To end a fine day, let’s continue through the Securosis Guide to the RSA Conference 2010 and discuss something that has been plaguing most of us since we started in this business: security management. Security Management For the past 20 years, we’ve been buying technologies to implement security controls. Yet management of all this security tends to be considered only when things are horribly broken – and they are. What We Expect to See There are four areas of interest at the show relative to security management: Log Religion: Driven by our friends at the PCI Security Standards Council, the entire industry has gotten the need to aggregate log data and do some level of analysis. Thank you, Requirement 10! So at the show this year, we’ll find a log management infestation, with a new vendor poking out of every nook and cranny to espouse a new architecture, disruptive pricing, or some other eye candy. And yes, you do need to collect logs, so focus your efforts at the show on figuring out what is the best fit for your organization. Are you just collecting logs, or do you need to correlate and alert? What are your volume and scalability requirements? What kind of reporting do you need? What about integration with the rest of your infrastructure? The point here is not to make a decision but to establish a short list of 3-4 vendors to dig deeper into after the show. Platform Mentality: Since security management is supposed to make your life easier, you don’t need to be a genius to realize that having a management console for every device type in your network doesn’t make a lot of sense. So you’ll hear a lot about SIEM + Log Management + Configuration/Patch + Vulnerability + Network Flow = Nirvana. To be clear, management leverage is good. Getting it by adding even more complexity to your environment: not so much. So to the degree that you are ready to start integrating management disciplines, focus your discussions on migration. How do you get to the promised land? Which hopefully doesn’t involve a truckload of high-priced consultants to do the ‘customization’. Risk Mumbo Jumbo: Risk is likely to be a hot topic at RSA as well. The more mature security programs have figured out that ‘security’ means nothing to senior management, but C-level folks get ‘risk’. Unfortunately, there are no accepted mechanisms to define or quantify risk. So when a vendor starts talking about “risk scores” you should focus on the amount of effort to get a risk model set up and what’s required to keep it up to date. You can’t go down to Best Buy and get Risk Management in a box, so the question is how much effort you are willing to put in to show a graph – which may or may not reflect reality – to the CFO. Operational Efficiency: Finally, you’ll likely hear a lot about improving the operations of your environment. That was a major theme last year in the depths of the recession, but the issue hasn’t gone away. This plays into the themes around integration and platforms, but ultimately there will be a number of niche tools (like firewall policy managers) designed to make your operational teams more efficient, saving money. Depending on the size and/or maturity of your security program, some of these tools may yield value. But adding yet another widget isn’t a good thing unless you can redeploy resources onto other functions by taking advantage of automation. For those so inclined (or impatient), you can download the entire guide (PDF). Or check out the other posts in our RSAC Guide: Network Security, Data Security, Application Security, Endpoint Security, Content Security, and Virtualization/Cloud Security. Share:

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Friday Summary: February 26, 2010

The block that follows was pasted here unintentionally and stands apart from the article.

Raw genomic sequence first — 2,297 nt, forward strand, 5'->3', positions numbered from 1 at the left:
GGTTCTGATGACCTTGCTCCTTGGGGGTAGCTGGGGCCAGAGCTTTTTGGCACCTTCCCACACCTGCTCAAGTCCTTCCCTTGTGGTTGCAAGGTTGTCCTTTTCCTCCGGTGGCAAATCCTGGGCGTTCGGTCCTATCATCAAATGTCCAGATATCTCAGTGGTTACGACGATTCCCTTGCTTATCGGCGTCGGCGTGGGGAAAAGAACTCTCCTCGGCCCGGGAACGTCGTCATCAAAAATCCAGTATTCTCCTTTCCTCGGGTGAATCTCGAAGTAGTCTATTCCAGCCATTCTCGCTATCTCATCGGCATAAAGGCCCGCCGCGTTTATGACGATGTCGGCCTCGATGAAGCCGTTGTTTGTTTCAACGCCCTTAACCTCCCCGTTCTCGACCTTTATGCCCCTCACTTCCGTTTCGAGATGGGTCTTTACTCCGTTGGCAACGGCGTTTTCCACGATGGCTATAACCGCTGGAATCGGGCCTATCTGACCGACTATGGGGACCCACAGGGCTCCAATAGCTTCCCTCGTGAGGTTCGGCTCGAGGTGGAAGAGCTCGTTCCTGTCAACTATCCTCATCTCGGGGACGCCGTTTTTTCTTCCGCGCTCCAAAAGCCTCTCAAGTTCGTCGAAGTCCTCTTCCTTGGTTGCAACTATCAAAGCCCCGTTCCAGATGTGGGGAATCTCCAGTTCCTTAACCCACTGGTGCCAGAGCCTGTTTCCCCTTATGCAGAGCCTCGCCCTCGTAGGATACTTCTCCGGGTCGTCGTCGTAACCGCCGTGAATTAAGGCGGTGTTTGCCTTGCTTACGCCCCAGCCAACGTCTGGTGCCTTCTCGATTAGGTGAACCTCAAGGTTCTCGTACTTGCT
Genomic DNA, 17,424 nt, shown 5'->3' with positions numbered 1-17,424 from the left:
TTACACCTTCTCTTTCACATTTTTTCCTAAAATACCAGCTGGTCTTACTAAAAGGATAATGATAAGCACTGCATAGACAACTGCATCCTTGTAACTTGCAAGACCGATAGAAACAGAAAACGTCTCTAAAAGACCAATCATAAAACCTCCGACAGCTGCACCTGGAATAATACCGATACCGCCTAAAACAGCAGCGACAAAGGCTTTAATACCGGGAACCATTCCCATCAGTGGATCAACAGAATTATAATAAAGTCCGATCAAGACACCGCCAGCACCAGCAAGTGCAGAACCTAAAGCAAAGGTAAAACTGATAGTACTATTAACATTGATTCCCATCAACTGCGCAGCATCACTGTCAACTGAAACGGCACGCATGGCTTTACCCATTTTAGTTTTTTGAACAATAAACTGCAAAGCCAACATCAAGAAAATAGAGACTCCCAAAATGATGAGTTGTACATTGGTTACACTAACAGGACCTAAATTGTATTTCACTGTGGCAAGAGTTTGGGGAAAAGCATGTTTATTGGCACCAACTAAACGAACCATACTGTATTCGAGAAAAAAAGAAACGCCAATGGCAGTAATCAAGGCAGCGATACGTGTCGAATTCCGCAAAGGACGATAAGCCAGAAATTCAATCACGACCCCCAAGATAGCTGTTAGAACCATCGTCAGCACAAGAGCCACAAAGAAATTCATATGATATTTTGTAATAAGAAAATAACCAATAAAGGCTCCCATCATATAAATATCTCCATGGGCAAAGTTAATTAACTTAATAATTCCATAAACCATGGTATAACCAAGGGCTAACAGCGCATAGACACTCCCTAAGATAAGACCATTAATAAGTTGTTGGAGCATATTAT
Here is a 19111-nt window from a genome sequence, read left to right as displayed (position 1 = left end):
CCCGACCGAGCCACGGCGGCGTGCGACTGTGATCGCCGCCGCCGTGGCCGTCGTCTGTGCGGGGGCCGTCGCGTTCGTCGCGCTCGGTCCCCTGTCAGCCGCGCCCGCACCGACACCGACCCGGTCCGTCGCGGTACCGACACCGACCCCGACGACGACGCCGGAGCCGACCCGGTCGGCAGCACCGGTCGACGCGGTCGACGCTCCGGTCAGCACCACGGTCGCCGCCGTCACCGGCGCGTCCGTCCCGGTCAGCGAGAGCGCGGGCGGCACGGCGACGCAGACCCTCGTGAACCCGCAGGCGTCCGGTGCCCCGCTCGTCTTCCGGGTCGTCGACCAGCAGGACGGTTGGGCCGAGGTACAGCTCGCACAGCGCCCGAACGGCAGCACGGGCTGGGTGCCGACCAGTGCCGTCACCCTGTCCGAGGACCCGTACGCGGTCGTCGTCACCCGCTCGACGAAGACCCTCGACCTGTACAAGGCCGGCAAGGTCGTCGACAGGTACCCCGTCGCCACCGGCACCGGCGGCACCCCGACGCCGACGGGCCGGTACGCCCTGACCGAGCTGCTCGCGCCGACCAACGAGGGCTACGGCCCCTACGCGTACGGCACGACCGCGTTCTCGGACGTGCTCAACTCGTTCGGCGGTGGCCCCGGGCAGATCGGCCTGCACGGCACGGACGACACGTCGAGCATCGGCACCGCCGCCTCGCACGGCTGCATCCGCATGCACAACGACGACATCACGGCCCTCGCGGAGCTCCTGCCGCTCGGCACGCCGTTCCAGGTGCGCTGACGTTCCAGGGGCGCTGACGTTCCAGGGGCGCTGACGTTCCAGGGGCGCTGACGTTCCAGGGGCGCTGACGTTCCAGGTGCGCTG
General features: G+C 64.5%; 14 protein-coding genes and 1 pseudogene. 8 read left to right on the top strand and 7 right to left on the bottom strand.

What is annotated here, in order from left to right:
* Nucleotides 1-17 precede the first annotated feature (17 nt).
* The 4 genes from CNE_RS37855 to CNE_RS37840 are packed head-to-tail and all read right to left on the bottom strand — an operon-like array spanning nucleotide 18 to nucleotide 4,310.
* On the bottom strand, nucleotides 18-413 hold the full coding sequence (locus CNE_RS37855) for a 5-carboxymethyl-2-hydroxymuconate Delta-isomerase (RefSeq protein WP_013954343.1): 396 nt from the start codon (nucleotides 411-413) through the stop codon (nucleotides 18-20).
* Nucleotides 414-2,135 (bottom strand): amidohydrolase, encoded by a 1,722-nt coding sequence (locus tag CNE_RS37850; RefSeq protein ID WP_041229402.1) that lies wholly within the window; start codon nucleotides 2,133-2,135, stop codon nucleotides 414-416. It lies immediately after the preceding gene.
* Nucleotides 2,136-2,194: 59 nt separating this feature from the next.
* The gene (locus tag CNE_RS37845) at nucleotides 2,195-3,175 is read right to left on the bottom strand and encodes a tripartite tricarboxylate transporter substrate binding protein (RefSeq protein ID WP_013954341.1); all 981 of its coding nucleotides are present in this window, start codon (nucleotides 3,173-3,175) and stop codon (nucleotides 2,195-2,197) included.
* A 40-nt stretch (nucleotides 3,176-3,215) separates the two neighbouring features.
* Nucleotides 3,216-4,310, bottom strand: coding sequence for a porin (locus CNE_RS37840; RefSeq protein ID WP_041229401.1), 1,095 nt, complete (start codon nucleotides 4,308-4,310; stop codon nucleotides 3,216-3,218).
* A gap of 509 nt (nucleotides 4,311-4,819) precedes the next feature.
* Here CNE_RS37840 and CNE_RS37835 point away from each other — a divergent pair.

Next week is the RSA conference. You might have noticed from some of our recent blog entries. And I am really looking forward to it. It’s one of my favorite events, but I am especially anxious for good food. Yes, I want to see a bunch of friends, and yes, I have a lot of vendors I am anxious to catch up with to chat ‘bout some of their products. But honestly, all that takes a back seat to food. I like living in Arizona, but the food here sucks. Going to San Francisco, even the small hole-in-the-wall lunch places are excellent. In Phoenix, if you want a decent steak or good Mexican food, you’re covered. If you want Thai, Greek, Japanese or quality Chinese (and by that I mean a restaurant with less than two health code violations), you are out of luck. San Francisco? Every other block you find great places. And Italian. Really good Italian. sigh … What was I talking about? Oh yeah, food! Have you ever noticed that most security guys are into martial arts and food? Seriously. It’s true. Ask the people you know and you may be surprised at the pervasiveness of this phenomena. Combined with the fact that there are a lot of ‘foodies’ in the crowd of people I want to see, I am going look like I want to hang out, but still find quality pad thai. And I know there are going to be a dozen or so people I want to see who have the same priorities, so they won’t be offended by my ulterior motives. I plan to sneak off a couple of days and get a good lunch, and at least one evening for a good dinner, schedule be dammed! Maybe some of the noodle houses on the way up to Union Square or the hole-in-the-wall at the Embarcadero center that has surprisingly good sushi. Then swing by Peet’s on the way back for coffee that could fuel a nuclear reactor. Anyway, it’s a short Friday summary this week because I’ve got to pack and get my presentations ready. Hope to see you all there, and please shoot me an email if you are in town and want to catch up! Just say Venti-double-shot-iced-with-cream-n-splenda-shaken, and I’m there. On to the Summary: Webcasts, Podcasts, Outside Writing, and Conferences Rich interviewed by MacVoicesTV at Macworld on Security Threats and Hype. Adrian’s Webinar with Qualys on Database Vulnerability Assessment (reg req). Team Securosis’ RSA 2010 Conference Preview. Same video on Adrian quoted by Sentrigio. Rich and Adrian on Deep Content Analysis Techniques (video). Adrian’s Dark Reading posts on The Cost of Database Security. Adrian’s Webinar with Netezza on Understanding and Selecting a Database Activity Monitoring Solution (reg req). Favorite Securosis Posts Rich: Answering Dan Geer: It’s Time to Reexamine Priorities and Revisit Paradigms. One of the reasons Adrian and I started working together is that back when I was at Gartner and he was at IPLocks, we found ourselves kindred spirits on data security long before it was chic. Geer hits it out of the park with his call for focus on the data, but Adrian does a better job of providing context and priorities for focus. Check out our Data Security Research Library if you want to read more on information-centric/data security. David Mortman: Answering Dan Geer: It’s Time to Reexamine Priorities and Revisit Paradigms. Mike Rothman: Adrian’s “Answering Dan Geer” No one argues the importance of information protection, but the devil is in the details. Adrian: Rich’s Firestarter IT-GRC: The Paris Hilton of Unicorns. Rich beat me to the punch on this one! Other Securosis Posts RSAC 2010 Guide: Security Management Retro Buffoonery RSAC 2010 Guide: Virtualization and Cloud Security RSAC 2010 Guide: Content Security Webcast on Thursday: Pragmatic Database Compliance and Security RSAC 2010 Guide: Endpoint Security Incite 2/23/10: Flexibility RSAC 2010 Guide: Application Security RSAC 2010 Guide: Data Security RSVP for the Securosis and Threatpost Disaster Recovery Breakfast RSAC 2010 Guide: Network Security Introducing SecurosisTV: RSAC Preview RSAC 2010 Guide: Top Three Themes Upcoming Webinar: Database Activity Monitoring Favorite Outside Posts Rich: Uncommon Sense Makes Executives into Common Criminals. Great example of the social/government conflicts generated as new technology exceeds the personal frame of reference of those creating and enforcing laws. David Mortman: Identifying Opportunities for Improvement in Security Architecture. Mike Rothman: What if Bill Gates Never Wrote the Trusted Computing Memo? Normally I don’t waste time playing “what if?” games, but Dennis makes this one fun. Pepper: The Spy at Harriton High. So a school was spying on students… and making webcasts about it… and lying to the kids & families about it… and threatening students who futzed with the laptops. CRAP! Adrian: A nice overview post on Web Security Trust Models on the Freedom to Tinker blog. Project Quant Posts Project Quant: Database Security – Configuration Management Project Quant: Database Security – Masking Project Quant: Database Security – WAF Project Quant: Database Security – Encryption Project Quant – Project Comments Project Quant: Database Security – Protect through Monitoring Project Quant: Database Security – Audit Research Reports and Presentations Report: Database Assessment Top News and Posts Conflict of Interest: When Auditors Become Consultants. I keep hearing more and more about this, and from my perspective there is a lot left unspoken about Trustwave’s business models that will come under increasing scrutiny this year. Rsnake on Banks and the UUC. Google Execs Convicted in Italy. Microsoft Takedown of Waledec Botnet. Symantec State of Security Report. Glad the New School guys saw this as I would have missed it. It’s an interesting executive overview. Hacker Arrested in Billboard Porn Stunt. See? Those Russian hackers don’t just steal our credit card numbers – too bad the article doesn’t have pictures… Widespread Data Breaches Uncovered by FTC Probe. Watch that P2P file sharing folks! Criminals Hide Payment-Card Skimmers Inside Gas Station Pumps ‘Sophisticated’ Hack Hit Intel in January Blog Comment of the Week Remember, for every comment selected, Securosis makes a $25 donation to Hackers for Charity. This week’s best comment goes to Alan Shimel, in response to RSAC 2010 Guide: Network Security. And in case you think